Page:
2. Draining method

Ingredients:

1 cup rice
8 cups/2 litres/ water
2 tsp salt
1 tsp vegetable oil

Method:

Wash and rinse the rice in a colander in a running stream of water for about a minute or until the water runs clear and soak the rice for 15 minutes to ½ hr, with enough water to cover the rice. In a pot or pan, pour eight cups fresh water, 2 teaspoons salt, and a tsp of oil and bring to a boil. Drain the rice completely with the help of a strainer/colander and put it into the boiling water. Cook for 10 to 12 minutes until the rice is tender. Drain and transfer to a bowl. Season with salt, pepper, butter, and olive oil or serve plain with a nice dal or curry.

3. Electric Rice Cooker Method

This is one of the easiest and time saving methods of cooking rice.

Ingredients:

1 cup rice
1 1/2 cups water
1 tsp salt
1 tsp butter/ghee/vegetable oil

Method:

Wash and rinse the rice in a colander in a running stream of water for about a minute or until the water runs clear and soak the rice for 10 minutes to15 minutes, with enough water to cover the rice. The rice grains absorb the water, which prevents them from sticking to one another when cooked. Place all the above ingredients in the cooker and cook till done.

4. Pressure Cooker Method:

This is probably the fastest method, though not as perfect as the other methods mentioned above, although it gives decent results.

Ingredients:

1 cup rice
1 1/2 cups water
1 tsp salt
1 tsp butter/ghee/vegetable oil
1 tsp lemon juice

Method:

Wash and rinse the rice in a colander in a running stream of water for about a minute or until the water runs clear and soak the rice for 10 minutes to15 minutes, with enough water to cover the rice. The rice grains absorb the water, which prevents them from sticking to one another when cooked. Place all the above ingredients in the pressure cooker and cook till the cooker gives 1 whistle. Remove the lid after 5 minutes (even if the pressure has not dropped, allow the pressure to escape by lifting the lid with a spoon or else the rice will get squishy). Fluff with a fork and allow the steam to escape for about 2 to 3 minutes, allowing the grains to become firm. Serve hot.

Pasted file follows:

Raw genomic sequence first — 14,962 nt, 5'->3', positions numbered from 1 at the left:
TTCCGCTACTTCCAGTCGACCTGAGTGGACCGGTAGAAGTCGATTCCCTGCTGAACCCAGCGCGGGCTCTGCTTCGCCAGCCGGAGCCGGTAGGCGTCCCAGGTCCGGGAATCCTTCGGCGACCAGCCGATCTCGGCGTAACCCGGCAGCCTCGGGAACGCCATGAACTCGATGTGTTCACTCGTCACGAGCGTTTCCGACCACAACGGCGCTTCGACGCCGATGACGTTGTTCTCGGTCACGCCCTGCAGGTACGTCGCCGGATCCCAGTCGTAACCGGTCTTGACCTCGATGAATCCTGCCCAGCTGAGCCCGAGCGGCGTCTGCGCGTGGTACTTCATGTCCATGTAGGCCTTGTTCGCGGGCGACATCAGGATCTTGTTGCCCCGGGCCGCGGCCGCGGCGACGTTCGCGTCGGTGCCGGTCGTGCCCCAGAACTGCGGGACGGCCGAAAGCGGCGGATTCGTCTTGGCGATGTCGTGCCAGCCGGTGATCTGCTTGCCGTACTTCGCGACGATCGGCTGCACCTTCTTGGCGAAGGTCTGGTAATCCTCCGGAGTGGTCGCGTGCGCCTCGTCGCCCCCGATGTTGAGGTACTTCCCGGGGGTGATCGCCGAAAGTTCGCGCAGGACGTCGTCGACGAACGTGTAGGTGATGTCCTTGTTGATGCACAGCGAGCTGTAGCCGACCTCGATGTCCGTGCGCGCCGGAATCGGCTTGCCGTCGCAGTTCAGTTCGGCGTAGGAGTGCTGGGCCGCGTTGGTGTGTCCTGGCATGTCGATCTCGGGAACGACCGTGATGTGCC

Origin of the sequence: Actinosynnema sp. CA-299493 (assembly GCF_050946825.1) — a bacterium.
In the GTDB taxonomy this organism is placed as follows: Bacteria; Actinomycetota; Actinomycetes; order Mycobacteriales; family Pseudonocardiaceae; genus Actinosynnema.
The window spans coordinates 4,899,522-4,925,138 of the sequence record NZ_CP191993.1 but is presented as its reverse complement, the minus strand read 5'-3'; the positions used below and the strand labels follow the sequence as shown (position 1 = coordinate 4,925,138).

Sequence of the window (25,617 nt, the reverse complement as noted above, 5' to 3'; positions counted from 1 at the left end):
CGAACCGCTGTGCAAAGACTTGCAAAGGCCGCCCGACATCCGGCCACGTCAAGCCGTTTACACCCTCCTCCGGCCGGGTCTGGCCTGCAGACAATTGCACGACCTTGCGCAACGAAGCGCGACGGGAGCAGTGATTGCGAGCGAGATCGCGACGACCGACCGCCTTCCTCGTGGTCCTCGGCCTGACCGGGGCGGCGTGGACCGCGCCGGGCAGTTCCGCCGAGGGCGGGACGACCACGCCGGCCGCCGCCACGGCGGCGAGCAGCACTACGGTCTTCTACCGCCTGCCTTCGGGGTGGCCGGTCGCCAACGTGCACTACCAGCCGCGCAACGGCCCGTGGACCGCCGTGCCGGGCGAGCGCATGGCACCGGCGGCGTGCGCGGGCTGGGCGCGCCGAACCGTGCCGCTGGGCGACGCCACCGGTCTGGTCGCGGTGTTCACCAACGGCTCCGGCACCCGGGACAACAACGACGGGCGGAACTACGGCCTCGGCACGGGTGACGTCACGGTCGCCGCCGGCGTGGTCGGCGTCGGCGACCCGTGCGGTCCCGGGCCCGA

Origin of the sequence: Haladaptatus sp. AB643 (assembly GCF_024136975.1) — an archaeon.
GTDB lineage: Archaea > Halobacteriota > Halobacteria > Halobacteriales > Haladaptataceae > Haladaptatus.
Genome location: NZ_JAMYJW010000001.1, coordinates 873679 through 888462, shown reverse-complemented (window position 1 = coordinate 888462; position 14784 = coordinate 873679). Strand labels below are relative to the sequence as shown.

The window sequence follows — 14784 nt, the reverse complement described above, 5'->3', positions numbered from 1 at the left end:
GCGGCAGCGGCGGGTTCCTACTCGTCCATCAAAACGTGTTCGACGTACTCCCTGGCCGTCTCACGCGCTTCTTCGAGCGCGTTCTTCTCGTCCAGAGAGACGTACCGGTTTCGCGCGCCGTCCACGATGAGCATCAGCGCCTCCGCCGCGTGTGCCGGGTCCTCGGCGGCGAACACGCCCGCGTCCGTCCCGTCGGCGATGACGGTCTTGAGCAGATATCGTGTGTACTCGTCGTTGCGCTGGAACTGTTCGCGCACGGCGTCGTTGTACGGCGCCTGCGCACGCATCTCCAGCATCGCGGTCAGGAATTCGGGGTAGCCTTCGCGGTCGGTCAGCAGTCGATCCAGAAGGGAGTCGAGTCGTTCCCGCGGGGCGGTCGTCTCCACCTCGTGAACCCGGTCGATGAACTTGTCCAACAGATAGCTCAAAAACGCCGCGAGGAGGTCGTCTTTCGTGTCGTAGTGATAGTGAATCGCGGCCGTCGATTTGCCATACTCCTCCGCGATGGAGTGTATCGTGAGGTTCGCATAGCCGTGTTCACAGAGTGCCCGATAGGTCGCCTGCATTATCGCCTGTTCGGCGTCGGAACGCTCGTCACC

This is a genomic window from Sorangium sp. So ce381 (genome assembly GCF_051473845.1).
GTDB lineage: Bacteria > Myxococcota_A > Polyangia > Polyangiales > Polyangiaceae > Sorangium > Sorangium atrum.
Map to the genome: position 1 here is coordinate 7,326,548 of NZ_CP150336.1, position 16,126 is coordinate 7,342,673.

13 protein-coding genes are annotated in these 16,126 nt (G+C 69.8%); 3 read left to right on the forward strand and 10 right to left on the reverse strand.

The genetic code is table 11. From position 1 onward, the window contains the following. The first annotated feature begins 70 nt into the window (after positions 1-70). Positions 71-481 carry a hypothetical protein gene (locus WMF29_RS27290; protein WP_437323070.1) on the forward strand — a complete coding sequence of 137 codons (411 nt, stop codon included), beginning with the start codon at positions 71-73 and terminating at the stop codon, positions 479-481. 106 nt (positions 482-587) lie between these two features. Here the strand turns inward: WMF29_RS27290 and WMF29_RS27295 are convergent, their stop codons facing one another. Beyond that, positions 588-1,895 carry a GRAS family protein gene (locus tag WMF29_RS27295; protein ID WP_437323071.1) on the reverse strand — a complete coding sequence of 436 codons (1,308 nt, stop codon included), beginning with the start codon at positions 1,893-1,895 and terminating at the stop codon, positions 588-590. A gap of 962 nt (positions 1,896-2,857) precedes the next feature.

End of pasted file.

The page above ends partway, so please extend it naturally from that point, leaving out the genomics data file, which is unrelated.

Note: A cup of rice should serve 2 people. If cooking for more double the ingredients and cook accordingly. Also, if using medium grained or short-grained rice I use the proportion of 1-cup rice to 2 cups water. No prior soaking is required for medium and short-grained rice. You could also leave out the fat when cooking the rice which will make the grains stick to each other a bit and also alter the taste.

Filed Under: Ayurvedic Cooking, Baby and Toddler Food, Back To Basics, Basmati Rice, Brunch, Butter, Comfort Food, Ghee, Gluten-free Recipes, Indian, Main Course, Quick Cooking, Rice, Rice, Simple Everyday Meals, Vegan Friendly Recipes, World · Tags: , , , ,

Permalink · Trackback · Print This ·

Comments (11 Comments)

Add a comment

  1. Simi says:

    This post is a testimony to ur creative abilities and sensibilities. Its just mind-blowing. The pictures, the perspective and the thought.

    Incidentally, I made my first meal in our new home. Rice, dhal and some plain curd, in the midst of unpacking 45 cartons of stuff.

  2. Vidya says:

    Hi Anushruti, thanks for stopping by my blog. You have an awesome site. Love the pictures. They look soooo professional.

  3. Anushruti says:

    Simi: May your new home witness many meals, simple and elaborate ones, cooked by you with devotion and love for all those you cherish.

  4. Sara says:

    I love the rice I get out at restaurants but mine never tastes right. This post will be very helpful.

  5. Vaishali says:

    Anushruti, Always a great idea to revisit some of the most basic staples of our kitchens. Rice is big in my home, and I swear my husband, Desi, lights up every time he sees it on his plate :)

  6. Mihir Jayaraman says:

    Wow, Anu. I didn’t know there was so much to making rice. Thanks for the enlightening write-up. Cheers.

  7. maninas says:

    that first photo is simply beautiful. i love the styling.

  8. Soumya says:

    Great post Anu and lovely pic!! however i would like to mention here that brown rice is a big part of our weddings and so is it among bunts (ganji). Also, i think brown rice is the one which is easier to digest than white rice, not vice versa. White rice is already missing bran and draining method to cook it will rob it off the essential vitamins and minerals if any remaining at all..which i think is more important for vegetarians. I prefer the absorption method because those carbs are required by your body too..you cannot wash them off at the cost of losing other essential nutrients. Although i’d like to add i’m not too fond of brown rice and prefer white rice :)

  9. Thanks for that info, very interesting. I get bored of plain rice but i’m not very skilled in the kitchen. There’s a lot of easy ideas at this rice recipes homepage I found that you might be interested in too.

  10. Suchi says:

    There is another method which I use frequently – the microwave method.
    Wash the 1 cup rice – add 2 cups water – microwave it for 15 mins flat.
    Tried and tested so much that now my 12 year old daughter can also make them.

  11. Anushruti says:

    Soumya: Thanks for your feedback. According to Ayurveda brown rice is heavier to digest than white rice. Usually in any Vedic ceremony only white rice is used and has been so from the past thousands of years. :-) Brown rice was looked down upon as inferior just as jaggery was looked down upon as inferior to white sugar in olden days. :-) Notions which have been discarded by the present generation and beliefs that we now scoff at. I used to like only white rice too but have now come to enjoy brown rice as well.

    Suchi: I do not use a microwave oven at all.

Post your comment

If you want to use HTML you can use these tags: <a>, <em>, <strong>, <abbr>, <code>, <blockquote>. Closing the tags will be appreciated as this site uses valid XHTML.